He had trouble with deadlines, did he not?

He had trouble with deadlines in the same way that the planet Jupiter is bigger than a duck. But that wasn't it. It was much more the fact that he didn't enjoy writing. He didn't enjoy writing books. He wrote Hitchiker's with Simon Brett first, then with Geoffrey Perkins, working incredibly hard to get scripts out of him. At one point he had to collaborate with John Lloyd in order to keep writing. He took the stuff that he'd written as radio scripts and turned them into novels. And the novels did well. Certainly, Douglas was a bestselling novelist.

His fans certainly wish he had written more novels.

I think everybody wishes he had written more novels.
"I've only known maybe three geniuses in my life. And then there are smart blokes who can do things very well. I would put myself in the 'smart blokes who can do things very well' category. I put Terry Pratchett in that category. He's probably the funniest writer alive. ...Douglas Adams was a genius."
I don't think he enjoyed the process. It's interesting, I'm a sort of midway writer. I've worked with people like Terry Pratchett and Kim Newman, who are the kind of people who might have to be locked in a hotel room for a week in order to stop them from writing a novel. But Douglas wasn't like that. I don't know how long he was working on his latest book, The Salmon of Doubt, for example. Was it like 10 years or so? I have to say, I was hugely saddened when I heard that they are going to go through his laptop and try to make a novel out of what they find. They won't get anyone to write filler bits, but they are going to try to put together a novel from what he has. I think, "But he didn't want it published. If he had, he would have submitted it for publication. Why do it? No, please don't do that. Let it go. Collect his essays, collect the stuff that he was ready for people to see, but don't do that." I don't think that it does anybody a service to publish a book that you know isn't ready to go out. On the other hand, and I think this is true of everything, up to and including me and American Gods, I could still be writing American Gods. I could have written a novel the size of The Stand. Very, very easily with this kind of material.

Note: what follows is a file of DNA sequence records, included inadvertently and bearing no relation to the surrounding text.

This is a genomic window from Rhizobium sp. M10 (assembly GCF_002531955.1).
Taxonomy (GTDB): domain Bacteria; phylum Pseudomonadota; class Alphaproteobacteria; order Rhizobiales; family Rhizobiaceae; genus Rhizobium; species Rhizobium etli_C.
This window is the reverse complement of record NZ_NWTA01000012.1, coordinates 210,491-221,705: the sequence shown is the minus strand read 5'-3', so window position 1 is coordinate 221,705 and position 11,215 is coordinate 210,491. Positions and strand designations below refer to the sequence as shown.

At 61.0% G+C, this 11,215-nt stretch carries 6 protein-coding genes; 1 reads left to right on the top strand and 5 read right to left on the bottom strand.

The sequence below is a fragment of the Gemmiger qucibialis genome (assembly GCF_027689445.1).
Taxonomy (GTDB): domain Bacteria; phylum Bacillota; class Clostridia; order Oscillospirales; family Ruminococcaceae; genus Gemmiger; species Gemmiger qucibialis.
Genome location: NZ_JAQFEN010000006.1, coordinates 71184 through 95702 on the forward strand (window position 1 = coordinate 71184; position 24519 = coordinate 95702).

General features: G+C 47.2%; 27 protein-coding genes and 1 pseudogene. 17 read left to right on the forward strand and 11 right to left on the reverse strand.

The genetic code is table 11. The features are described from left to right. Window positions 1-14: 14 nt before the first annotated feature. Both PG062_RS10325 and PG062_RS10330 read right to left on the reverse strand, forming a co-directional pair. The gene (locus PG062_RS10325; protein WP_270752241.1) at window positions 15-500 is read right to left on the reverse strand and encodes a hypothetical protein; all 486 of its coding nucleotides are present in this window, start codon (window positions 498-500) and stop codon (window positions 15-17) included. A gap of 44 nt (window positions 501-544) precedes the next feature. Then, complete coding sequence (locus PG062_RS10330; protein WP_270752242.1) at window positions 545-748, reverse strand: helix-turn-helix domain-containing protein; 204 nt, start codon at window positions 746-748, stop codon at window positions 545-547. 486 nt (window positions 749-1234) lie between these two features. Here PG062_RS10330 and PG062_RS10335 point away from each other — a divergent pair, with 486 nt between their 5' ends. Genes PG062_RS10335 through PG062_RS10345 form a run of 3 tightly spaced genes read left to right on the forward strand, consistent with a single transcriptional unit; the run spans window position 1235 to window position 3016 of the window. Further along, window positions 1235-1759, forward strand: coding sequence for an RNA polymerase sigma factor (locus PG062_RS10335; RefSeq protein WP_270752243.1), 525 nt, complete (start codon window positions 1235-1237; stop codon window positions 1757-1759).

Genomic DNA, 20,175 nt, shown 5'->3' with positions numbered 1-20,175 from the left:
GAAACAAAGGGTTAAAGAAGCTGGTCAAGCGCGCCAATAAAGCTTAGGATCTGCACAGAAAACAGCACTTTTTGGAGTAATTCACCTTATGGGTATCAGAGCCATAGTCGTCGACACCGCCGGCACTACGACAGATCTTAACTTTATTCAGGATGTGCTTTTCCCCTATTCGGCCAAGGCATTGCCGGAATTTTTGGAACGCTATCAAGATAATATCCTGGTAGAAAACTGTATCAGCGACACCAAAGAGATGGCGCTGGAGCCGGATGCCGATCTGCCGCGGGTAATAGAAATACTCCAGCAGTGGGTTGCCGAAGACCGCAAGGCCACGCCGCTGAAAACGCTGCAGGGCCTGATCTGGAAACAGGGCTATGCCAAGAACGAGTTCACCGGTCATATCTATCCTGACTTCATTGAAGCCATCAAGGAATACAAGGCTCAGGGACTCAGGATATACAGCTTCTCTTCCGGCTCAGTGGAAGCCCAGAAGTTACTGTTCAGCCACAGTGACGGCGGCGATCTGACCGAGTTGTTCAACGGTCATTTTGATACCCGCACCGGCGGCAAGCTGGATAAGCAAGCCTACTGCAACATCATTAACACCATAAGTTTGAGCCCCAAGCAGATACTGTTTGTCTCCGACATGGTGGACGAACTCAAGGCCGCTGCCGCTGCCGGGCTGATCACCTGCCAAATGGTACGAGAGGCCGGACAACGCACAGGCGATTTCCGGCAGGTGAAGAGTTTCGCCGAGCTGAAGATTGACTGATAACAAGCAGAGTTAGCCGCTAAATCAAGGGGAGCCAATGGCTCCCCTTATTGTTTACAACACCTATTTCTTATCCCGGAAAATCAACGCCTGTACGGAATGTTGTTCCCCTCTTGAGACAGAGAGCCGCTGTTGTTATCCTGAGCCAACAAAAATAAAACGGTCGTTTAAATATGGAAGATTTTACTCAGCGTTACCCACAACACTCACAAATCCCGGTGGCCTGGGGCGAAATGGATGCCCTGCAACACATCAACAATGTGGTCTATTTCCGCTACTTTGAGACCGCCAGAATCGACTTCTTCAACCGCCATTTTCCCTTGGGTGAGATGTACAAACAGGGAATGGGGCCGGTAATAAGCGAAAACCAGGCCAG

Do you think your journalistic training has helped you to reign yourself in when you have to?

No. I think, well maybe to some extent. I missed by deadline on American Gods by one year. I just didn't miss it by ten years. There has to come a point where you take a deep breath and say, "It's good enough for jazz." Perfection is not given to us. Perfection is not something that we get as an option. There comes a point where, as a writer, you have to say, "You know what? This as is good as it gets. Any more and you face the law of diminishing returns. Maybe I'll get it right next time." You take a deep breath and you write the end, or you do your final edit and say third draft -- it's good. That's enough. I'm not messing with it any more.

But back to the comment about him not being a writer. He was a writer. He just wasn't a novelist. I don't think he was a natural novelist. He wound up a novelist through strange, default means. He started out being a radio writer and he ended up as a bestselling novelist. I think he was something else. I think maybe it's something that doesn't exist yet. Maybe in fifty years' time, there will be people with jobs like "Explainer." Maybe, like his own Slartibartfast, he was a world designer. Maybe there was something else where you would finally say, "Ah, this is what he was." And I could see Douglas looking up and saying, "This is what I've been waiting for my whole life," and suddenly doing that. I think it's a terrible shame that he left us before that happened.

He was extraordinarily kind, as well. I met him when I was a 23 year old journalist, and he was incredibly kind to me and did interviews and stuff. Then I was given a commission to write a Hitchiker's Guide to the Galaxy Companion which was a book that someone else had been hired to write, but they had never done it. The publisher said to me, You've interviewed Douglas, can you do this? And I said sure. Douglas was incredibly sweet, letting me have the run of his filing cabinets (laughing) saying, "There you go; have at it!" There were old shoe boxes full of information and old scripts and what have you. So I sat there going through it. He was a very kind man. Very kind indeed. Douglas will be greatly missed. He will be enormously missed.

What projects are you working on now? What's next? There's no rest you know. We all must know what's next.

What's next? Hmmm. Well, the next novel, Coraline, was actually handed in to my publisher last May, say 14 months ago. It was a book which I began in 1990. It was meant to be an entertainment for my then-youngest daughter, Holly, who would have been about 6 or 7. The idea was that it was a book that I was writing in my own time. I ran out of the concept of my own time, though. I looked up and realized that I had another daughter who was then five, and that if I didn't finish it soon, she would be too old for it by the time it was done. So I sent the manuscript off to Jennifer Hershey, my wonderful editor at HarperCollins, and said "Jen, read this." She did and said, "It's marvelous. What happens next?" And I said, "If you give me a contract, I will tell you." So she gave me a contract. And I'd write a bit of it every evening. I actually wound up with a notebook by my bed and every night before bed, I'd try to write five to ten lines. That is a very, very strange way to write a book.